Chinese steel prices are surging back from lows but it has little to do with construction demand for the real thing.
Builders might not be buying steel, but traders are, according to analysts at Jefferies. This exl pains while the steel price has sprung back 20% from its low in December and cement prices have remained in the doldrums.
Here’s the chart from Jefferies that shows steel prices bouncing back:
Jefferies puts this down to the cut in the reserve requirement ratio — a benchmark figure that decides how much money banks can lend — leading to steel traders taking on debt to make bets on the price of the metal.
Here’s Jefferies (emphasis ours):
After the Chinese New Year, cement demand has been recovering very slowly with some cities continuing to report a price fall. Underlying demand for construction steel must have been weak as well. What is causing steel price hike? We think this is mainly due to speculative demand.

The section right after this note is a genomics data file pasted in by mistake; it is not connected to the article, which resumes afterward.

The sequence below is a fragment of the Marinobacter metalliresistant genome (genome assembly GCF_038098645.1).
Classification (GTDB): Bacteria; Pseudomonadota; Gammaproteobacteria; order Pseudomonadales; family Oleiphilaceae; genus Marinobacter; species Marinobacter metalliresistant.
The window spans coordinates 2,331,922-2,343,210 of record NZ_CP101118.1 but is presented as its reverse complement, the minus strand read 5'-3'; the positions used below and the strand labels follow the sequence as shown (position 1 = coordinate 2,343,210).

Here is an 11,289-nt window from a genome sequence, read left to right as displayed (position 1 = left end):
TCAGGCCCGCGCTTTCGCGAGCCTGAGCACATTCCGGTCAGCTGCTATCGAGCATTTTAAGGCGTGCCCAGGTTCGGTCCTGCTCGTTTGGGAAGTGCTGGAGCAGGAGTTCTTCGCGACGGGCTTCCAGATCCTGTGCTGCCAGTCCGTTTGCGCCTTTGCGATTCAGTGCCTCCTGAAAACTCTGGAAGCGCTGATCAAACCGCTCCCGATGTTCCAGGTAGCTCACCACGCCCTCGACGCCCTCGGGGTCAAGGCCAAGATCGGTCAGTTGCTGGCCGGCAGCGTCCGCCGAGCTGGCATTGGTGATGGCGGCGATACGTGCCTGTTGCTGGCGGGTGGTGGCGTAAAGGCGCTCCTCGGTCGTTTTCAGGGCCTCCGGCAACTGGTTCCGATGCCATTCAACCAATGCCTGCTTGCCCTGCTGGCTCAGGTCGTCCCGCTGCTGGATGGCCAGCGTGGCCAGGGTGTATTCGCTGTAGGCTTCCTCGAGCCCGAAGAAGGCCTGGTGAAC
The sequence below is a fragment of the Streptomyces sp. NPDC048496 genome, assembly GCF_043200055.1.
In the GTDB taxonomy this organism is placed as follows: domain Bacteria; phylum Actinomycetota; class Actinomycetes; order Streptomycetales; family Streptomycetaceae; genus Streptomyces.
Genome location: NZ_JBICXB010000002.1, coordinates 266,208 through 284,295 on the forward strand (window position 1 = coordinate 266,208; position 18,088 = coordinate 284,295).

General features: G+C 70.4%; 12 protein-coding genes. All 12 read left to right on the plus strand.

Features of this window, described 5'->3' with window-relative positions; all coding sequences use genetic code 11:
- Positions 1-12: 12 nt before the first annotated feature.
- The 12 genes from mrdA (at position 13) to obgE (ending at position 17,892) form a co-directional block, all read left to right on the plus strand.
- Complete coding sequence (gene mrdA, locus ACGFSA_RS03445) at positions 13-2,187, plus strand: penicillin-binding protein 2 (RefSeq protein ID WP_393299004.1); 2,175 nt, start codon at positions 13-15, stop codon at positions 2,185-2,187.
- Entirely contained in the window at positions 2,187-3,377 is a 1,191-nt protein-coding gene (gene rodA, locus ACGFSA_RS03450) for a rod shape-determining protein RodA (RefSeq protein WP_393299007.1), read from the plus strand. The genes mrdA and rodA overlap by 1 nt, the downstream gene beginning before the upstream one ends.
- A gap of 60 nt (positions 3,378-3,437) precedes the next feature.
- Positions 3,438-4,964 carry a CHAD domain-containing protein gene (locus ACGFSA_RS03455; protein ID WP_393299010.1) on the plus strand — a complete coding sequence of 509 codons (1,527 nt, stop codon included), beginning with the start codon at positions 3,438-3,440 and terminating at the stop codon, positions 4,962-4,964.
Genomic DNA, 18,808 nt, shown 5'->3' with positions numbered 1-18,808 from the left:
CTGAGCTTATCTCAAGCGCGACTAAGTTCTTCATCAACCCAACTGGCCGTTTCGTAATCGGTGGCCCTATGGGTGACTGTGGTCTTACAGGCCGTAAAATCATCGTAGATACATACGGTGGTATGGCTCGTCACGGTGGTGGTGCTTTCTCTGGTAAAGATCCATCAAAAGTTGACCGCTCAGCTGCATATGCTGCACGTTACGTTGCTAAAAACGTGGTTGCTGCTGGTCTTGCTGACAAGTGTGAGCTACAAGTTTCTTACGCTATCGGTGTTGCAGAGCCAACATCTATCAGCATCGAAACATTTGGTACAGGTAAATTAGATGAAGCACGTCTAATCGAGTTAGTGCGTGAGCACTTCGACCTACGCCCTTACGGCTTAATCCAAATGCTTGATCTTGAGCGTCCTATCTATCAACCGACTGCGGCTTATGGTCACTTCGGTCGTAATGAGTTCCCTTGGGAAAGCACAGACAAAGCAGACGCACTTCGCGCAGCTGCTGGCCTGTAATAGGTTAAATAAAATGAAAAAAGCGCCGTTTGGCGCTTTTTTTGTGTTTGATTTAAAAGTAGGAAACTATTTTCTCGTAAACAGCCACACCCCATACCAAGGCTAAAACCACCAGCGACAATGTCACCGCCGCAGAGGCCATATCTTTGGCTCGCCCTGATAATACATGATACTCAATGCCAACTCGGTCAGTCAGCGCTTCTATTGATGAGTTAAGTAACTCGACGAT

Steel is a much more financialized product than cement. We think recent RRR which allow the steel traders to lever up again, and the low traders’ inventory back in January have been the main causes of the hike.
But what goes up must come down. As steel mills pump out more metal to take advantage of the rise in prices, so the additional supply will drive them down again:
However, we note that steel traders’ inventories had spiked quickly in February and have reached 12.6mn tons now as steel mills resumed production on profitability improvement. According to MySteel, utilization rate of steel mills in China increased by 3pts to about 82% last week.